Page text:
AutismRyan saw the Paediatric Team for the first time on Wednesday 12 November 2008, two days after his 7th birthday. The paediatrician we saw was the first person to take me seriously and agreed that we had a right to be concerned about Ryan’s development and mental health to date.
That day was the first time that the term Autism was used officially. The paediatrician made an urgent referral to the Educational Psychologist team, gave me a bunch of questionnaires to complete and some that the school needed to do and off we toddled with a further appointment for 6 months time.
I make this episode sound light, but it really wasn't. We had spent over an hour with the Paediatrician who had taken an in-depth history of our lives thus far (fortunately I had kept diaries which really helped answering the myriad of questions). The reason I make this sound light hearted was simply because of the relief we felt that we were finally being taken seriously. Remember I had first raised my concerns when Ryan was only a year old. To fight for something you so strongly believe in for 6 solid years zaps so much energy you have to sound light hearted otherwise you would simply implode.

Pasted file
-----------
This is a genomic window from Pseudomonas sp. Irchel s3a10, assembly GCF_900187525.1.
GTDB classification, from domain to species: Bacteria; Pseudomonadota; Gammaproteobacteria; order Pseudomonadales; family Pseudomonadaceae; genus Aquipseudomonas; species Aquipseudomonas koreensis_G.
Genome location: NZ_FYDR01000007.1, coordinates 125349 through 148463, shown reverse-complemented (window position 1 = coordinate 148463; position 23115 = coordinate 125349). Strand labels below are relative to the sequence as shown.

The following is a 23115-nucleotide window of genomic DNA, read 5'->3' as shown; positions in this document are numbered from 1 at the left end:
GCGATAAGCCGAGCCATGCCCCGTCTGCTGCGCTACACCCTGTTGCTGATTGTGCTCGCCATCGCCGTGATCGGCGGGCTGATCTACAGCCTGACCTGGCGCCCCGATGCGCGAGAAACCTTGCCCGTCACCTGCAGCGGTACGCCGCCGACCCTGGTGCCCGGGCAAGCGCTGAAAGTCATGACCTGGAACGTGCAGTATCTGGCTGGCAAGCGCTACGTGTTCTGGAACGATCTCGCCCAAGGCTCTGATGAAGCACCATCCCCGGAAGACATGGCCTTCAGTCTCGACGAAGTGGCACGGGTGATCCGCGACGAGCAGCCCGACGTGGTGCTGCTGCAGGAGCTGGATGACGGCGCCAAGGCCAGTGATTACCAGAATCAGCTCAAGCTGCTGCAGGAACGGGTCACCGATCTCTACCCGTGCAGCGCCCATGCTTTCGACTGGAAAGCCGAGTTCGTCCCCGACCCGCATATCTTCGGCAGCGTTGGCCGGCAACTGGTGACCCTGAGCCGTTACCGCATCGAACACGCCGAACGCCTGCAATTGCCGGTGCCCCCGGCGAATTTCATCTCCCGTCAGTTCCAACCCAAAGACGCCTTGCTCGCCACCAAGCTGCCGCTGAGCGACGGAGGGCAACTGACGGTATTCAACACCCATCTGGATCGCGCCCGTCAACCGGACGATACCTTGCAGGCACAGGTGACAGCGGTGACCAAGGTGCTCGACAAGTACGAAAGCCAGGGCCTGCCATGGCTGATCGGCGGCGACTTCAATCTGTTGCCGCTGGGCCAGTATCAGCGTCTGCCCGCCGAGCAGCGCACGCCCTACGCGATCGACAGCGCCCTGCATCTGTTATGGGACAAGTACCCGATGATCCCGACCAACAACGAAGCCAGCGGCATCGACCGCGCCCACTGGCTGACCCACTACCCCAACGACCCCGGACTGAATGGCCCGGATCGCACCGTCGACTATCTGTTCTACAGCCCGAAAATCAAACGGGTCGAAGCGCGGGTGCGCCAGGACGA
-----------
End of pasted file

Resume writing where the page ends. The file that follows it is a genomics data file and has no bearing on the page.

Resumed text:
|Equal is different to justice.|
After the appointment and over the next 6 weeks up to the end of the year, Ryan did not complete a full week in school. He tried to climb the school gates that needed 3 staff members to eventually get him down. He ransacked the reception classroom twice. Locked himself into the school toilet, I was called and had to unpick the lock to free him, but he bolted and attempted to scale the school wall this time taking 2 members of staff and myself to get him down.
Ryan said his only friend in the world is his imaginary friend Cheese. Cheese lived with us for several years in fact. On 10th December 2008, the School then lost Ryan. He was eventually found by a year 5 pupil hiding in a small cupboard under the stage area in the school hall. He proceeded to fight with another pupil and was excluded once again. Would someone care to count how many exclusions his has had so far please and let me know. Thanks.
To top the year off Ryan bolted from the house on Boxing Day 2008, threatening to kill himself and headed straight for the main road. From that day forward all doors and windows had to be kept locked and keys hidden. Home became a prison on lock-down. No-one visited and we couldn't take Ryan out. It simply wasn't worth the meltdowns.
We were not living, we were simply existing. Owen in all this was the possibly the most affected. The teachers used to call him out of class in school to 'deal with his brother'. We could not go out as a family. His own activities were often disrupted. He couldn't have friends over to play. Life is incredibly unfair to the siblings of Autistic children. They have to stand on the sidelines, often in the shadows while their brother or sister 'gets all the attention' and a totally different set of rules. Trying to explain the complexities of Social Justice to Owen at 9 years old was as frustratingly hard as trying to deal with Ryan's meltdowns.
The blog post Everybody is Different talks about Owen's point of view.